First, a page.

The 1988 presidential campaign elicited numerous complaints about negative campaigning. But compared to the vicious rhetoric popular at the birth of the republic the rhetoric of the latest campaign was quite mild. Invective rhetoric was employed by the Founding Fathers, men like John Adams, Alexander Hamilton, and James Callender. The partisan press of the time contributed greatly to the harsh tone of politics. All participants felt free to make acerbic remarks directed at the man rather than the issue, a tradition that continued throughout the nineteenth century and into the twentieth. Many of the charges made by American politicians were similar to allegations by politicians of the Roman republic. Since there was no invective tradition in European politics, it seems likely that American politicians were inspired by Roman models. Such attacks were generally lacking in veracity but obviously effected some political end or they would not have been employed for so long. The advent of a more responsible press in the twentieth century tamed the wild, freewheeling invective tradition considerably but did not kill it.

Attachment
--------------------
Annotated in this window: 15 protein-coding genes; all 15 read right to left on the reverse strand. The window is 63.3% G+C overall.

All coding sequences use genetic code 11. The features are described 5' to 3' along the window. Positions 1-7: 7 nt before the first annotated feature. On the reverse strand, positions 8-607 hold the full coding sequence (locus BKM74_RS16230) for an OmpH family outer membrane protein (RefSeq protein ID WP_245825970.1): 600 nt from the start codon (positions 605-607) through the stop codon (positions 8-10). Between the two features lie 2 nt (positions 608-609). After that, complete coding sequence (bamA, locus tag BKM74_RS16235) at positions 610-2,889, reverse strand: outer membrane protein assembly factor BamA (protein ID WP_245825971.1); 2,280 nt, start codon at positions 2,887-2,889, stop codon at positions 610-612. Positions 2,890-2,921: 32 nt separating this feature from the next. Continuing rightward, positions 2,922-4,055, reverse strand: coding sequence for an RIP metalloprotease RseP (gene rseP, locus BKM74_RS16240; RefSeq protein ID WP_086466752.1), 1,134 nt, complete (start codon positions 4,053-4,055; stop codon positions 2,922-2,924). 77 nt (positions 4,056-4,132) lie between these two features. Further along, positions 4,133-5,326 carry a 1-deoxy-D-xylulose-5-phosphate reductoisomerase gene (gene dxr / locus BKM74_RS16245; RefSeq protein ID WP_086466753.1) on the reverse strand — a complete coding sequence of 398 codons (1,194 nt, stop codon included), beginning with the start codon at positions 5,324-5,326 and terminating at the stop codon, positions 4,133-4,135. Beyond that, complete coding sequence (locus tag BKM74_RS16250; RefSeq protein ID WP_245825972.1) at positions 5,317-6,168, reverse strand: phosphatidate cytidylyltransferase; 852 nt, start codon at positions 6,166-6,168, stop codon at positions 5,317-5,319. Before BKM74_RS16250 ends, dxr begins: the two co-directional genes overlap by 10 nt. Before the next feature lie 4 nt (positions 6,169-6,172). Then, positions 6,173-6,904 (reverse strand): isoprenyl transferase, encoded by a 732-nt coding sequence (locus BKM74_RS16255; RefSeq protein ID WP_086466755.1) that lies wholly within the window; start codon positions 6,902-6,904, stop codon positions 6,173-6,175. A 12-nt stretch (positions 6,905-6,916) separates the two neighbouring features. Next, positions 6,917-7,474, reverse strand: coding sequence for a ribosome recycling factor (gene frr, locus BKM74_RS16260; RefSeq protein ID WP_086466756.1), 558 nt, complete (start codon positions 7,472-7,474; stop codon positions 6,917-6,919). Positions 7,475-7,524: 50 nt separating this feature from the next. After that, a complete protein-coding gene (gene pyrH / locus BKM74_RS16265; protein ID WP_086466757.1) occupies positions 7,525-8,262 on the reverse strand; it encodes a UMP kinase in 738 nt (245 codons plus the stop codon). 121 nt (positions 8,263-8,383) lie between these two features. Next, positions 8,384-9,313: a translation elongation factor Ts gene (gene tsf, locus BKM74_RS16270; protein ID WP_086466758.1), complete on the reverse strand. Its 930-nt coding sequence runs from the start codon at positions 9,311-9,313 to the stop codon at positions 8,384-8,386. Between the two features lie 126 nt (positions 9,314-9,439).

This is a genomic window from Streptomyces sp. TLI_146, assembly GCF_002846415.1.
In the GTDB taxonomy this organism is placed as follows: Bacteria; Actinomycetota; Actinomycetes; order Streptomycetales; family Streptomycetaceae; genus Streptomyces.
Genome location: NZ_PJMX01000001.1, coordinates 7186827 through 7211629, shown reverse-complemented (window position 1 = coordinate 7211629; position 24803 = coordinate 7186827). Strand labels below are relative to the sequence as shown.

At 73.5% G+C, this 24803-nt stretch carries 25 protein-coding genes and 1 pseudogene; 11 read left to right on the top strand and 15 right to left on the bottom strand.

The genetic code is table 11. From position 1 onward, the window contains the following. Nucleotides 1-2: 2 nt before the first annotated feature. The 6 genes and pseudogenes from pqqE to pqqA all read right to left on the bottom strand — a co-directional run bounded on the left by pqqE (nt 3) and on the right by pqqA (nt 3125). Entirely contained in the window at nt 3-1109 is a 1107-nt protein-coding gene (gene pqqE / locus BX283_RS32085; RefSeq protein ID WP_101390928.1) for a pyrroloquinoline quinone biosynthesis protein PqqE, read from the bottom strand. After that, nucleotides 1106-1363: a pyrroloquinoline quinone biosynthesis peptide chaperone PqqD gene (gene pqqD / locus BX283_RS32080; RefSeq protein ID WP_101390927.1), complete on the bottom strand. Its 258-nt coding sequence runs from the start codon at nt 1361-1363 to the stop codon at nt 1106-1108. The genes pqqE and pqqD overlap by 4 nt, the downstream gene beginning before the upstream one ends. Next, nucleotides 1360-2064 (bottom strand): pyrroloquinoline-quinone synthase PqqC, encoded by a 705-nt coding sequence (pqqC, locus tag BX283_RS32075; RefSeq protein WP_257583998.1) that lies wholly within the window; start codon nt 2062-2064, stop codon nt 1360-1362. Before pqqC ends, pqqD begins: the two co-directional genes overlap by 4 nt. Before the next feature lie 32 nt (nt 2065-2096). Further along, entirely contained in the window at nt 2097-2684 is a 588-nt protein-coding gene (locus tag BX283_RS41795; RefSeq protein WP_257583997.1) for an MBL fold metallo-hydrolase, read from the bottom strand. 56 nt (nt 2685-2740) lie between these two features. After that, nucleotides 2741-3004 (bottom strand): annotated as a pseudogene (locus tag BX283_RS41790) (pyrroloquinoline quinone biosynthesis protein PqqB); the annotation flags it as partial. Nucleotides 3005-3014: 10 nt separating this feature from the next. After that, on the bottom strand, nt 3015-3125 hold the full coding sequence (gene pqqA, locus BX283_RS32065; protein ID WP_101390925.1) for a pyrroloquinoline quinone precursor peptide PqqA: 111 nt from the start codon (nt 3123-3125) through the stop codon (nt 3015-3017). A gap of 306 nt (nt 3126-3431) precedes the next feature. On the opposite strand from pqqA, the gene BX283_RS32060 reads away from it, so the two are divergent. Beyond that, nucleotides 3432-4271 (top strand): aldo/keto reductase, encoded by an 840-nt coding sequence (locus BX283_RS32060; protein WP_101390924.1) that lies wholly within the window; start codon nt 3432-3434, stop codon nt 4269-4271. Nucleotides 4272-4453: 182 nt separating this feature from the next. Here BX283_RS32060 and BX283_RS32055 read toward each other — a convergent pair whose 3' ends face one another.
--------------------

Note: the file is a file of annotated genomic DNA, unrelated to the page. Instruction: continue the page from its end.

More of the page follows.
Merrill, Norman W.
"Who Was That Woman I Didn't See You With Last Night?,"
New England Journal of Public Policy:
2, Article 6.
Available at: http://scholarworks.umb.edu/nejpp/vol6/iss2/6